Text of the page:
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Logon Scripts – The Basics

September 2008

Logon scripts can be useful tools for configuring desktop environments for users. Some of the things such scripts can be used for include mapping network drives, connecting to shared printers, gathering system information, and so on. In fact, just about anything you can do from the command line can be done using a logon script.

This section assumes your desktops are running Windows 2000 or later. It describes how to write logon scripts in VBScript and deploy with Group Policy, which are very powerful and flexible. Basic understanding of Group Policy deployment is assumed. If you haven't yet learned VBScript, see the Resources section for some tutorials.

Cookbook for a Basic Logon Script

This very simple example uses a logon.vbs script that does the following for any user logging onto any computer located in the Organizations\Butterfly Science OU. This script:

logon.vbs


Set objNet = CreateObject("WScript.Network")
strUser = objNet.UserName
strHomeDrivePath = "\\dept-server\users\" & strUser
objNet.MapNetworkDrive "H:", strHomeDrivePath
objNet.MapNetworkDrive "G:", "\\dept-server\groups"
WScript.Quit

To assign logon.vbs to the users of computers in Butterfly Science you will need to configure a Group Policy that:

Figure 1: Users of computers in the Organization/Butterfly Science/Computers OU need a logon script assigned to map network drives

  1. Right-click on the Organizations/Butterfly Science/Computers OU and select Properties.

  2. Select the Group Policy tab.

    Note: If you have installed the Group Policy Management Console, this tab will bring up a link to launch the Group Policy Management Console and use it instead of the basic Group Policy Editor. The process has a few more steps:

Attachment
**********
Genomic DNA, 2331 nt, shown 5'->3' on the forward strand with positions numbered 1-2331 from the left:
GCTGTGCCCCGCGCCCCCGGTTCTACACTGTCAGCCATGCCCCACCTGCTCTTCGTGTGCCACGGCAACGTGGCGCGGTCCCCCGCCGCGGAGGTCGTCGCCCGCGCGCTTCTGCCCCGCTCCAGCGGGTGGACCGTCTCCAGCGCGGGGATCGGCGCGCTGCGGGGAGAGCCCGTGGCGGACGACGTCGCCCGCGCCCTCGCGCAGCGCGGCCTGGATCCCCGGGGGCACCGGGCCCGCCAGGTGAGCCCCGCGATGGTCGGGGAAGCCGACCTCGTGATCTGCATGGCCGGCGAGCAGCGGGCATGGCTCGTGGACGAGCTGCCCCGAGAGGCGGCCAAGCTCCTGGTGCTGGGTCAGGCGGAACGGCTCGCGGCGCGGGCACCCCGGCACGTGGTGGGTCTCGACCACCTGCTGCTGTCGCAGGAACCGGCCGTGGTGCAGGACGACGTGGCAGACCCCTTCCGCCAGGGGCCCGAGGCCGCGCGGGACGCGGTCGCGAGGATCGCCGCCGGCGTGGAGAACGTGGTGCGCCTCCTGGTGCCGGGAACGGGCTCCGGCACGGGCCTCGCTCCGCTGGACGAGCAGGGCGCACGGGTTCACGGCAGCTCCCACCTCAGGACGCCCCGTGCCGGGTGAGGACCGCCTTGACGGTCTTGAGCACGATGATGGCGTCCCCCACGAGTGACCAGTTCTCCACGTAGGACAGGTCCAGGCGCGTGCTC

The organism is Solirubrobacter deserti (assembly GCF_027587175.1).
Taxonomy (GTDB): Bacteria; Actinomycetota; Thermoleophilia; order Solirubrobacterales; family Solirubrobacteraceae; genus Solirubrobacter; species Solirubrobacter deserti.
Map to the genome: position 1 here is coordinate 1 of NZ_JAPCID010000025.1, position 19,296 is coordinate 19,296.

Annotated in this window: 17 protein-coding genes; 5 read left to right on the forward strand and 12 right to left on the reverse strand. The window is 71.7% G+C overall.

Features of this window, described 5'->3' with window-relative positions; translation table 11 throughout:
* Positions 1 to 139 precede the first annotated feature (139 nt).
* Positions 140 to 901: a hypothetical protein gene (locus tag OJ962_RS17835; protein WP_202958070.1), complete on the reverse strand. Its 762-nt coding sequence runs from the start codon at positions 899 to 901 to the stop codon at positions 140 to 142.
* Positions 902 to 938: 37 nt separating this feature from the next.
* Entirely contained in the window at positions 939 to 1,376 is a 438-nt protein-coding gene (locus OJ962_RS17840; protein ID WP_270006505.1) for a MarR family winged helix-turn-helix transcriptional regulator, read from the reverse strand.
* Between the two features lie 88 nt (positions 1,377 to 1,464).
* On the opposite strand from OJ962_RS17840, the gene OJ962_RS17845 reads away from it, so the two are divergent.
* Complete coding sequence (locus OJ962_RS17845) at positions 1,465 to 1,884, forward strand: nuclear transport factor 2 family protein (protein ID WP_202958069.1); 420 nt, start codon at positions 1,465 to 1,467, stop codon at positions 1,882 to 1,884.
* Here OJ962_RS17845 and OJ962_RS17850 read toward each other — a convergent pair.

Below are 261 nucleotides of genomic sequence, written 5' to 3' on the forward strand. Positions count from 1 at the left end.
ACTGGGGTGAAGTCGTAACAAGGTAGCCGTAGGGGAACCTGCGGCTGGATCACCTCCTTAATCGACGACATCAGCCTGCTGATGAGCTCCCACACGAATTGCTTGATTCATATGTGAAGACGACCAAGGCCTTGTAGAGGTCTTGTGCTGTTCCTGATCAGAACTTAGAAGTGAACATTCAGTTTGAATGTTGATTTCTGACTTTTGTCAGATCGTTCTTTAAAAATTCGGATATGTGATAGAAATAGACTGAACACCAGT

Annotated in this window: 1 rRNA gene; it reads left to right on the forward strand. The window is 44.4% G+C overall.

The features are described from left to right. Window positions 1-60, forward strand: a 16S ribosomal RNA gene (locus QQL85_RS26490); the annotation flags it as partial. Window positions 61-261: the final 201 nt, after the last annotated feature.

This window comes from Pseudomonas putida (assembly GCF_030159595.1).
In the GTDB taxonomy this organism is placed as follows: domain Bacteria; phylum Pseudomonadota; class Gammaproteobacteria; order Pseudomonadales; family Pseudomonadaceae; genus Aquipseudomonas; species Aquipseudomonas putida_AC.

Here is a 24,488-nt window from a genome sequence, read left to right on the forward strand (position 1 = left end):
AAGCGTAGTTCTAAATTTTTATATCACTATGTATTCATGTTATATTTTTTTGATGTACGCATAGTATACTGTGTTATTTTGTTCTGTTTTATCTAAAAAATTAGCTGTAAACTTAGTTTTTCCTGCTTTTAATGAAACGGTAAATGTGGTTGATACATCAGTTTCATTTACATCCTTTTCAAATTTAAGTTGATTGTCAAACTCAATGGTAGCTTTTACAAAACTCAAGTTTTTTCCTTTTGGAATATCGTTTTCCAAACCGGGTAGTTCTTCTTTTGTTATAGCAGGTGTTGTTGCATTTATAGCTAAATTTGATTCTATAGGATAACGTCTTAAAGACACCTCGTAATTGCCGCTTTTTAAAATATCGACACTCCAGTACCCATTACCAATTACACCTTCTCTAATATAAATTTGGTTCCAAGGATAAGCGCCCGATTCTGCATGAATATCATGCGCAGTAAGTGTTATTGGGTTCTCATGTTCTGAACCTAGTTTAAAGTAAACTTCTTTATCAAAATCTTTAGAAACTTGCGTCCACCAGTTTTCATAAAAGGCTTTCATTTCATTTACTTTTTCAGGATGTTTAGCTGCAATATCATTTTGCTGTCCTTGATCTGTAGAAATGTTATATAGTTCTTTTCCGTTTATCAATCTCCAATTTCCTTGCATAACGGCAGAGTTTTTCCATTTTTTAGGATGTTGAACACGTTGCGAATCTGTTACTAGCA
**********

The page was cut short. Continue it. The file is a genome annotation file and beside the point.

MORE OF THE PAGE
1. Navigate to your OU
    2. Right-click on OU. Create and Link a GPO Here...
    3. Name the new GPO using your Department name as a prefix. Click OK, which saves it (see Figure 2).
    4. Find the new (empty) GPO on the Linked Group Policy Object tab on the right side.
    5. Right-click and select Edit. This opens the good old GP Editor you know and love (see Figure 3).
  3. Click New and create a GPO named "Butterfly Science Computers GPO" which will be linked to this OU (see Figure 2).

    Figure 2: The "Butterfly Science Computers GPO" is linked to the Computers OU in Organizations/Butterfly Science/

  4. Click Edit to open the "Butterfly Science Computers GPO" and navigate to User Configuration\Windows Settings\Scripts as in Figure 3 below.


    Figure 3: User Configuration policy settings for assigning logon scripts

  5. Right-click on Logon in the right-hand pane and select Properties (Figure 4):

    Figure 4: Assigning a new logon script using the "Butterfly Science GPO"

  6. Click the Show Files button, which opens the default folder where logon scripts assigned using Group Policy are stored on your domain controller (see Figure 5):


    ZOOM [+]

    Figure 5: Default folder where logon scripts assigned using Group Policy are stored on a domain controller

    (Note: The figure above shows that logon scripts assigned using Group Policy are stored in a subfolder specific to this particular Group Policy on the SYSVOL share on the UMROOT domain controllers using a Policy GUID. This is automatic and you don't need to worry about it.)

  7. Copy and paste the logon.vbs file you created into the open Scripts\Logon folder above. Close the folder window.

  8. Return to the Logon Properties screen (seen in Figure 4 previously) and click the Add button to open the Edit Script dialog box.

  9. Click Browse and select the logon.vbs file from the Logon folder.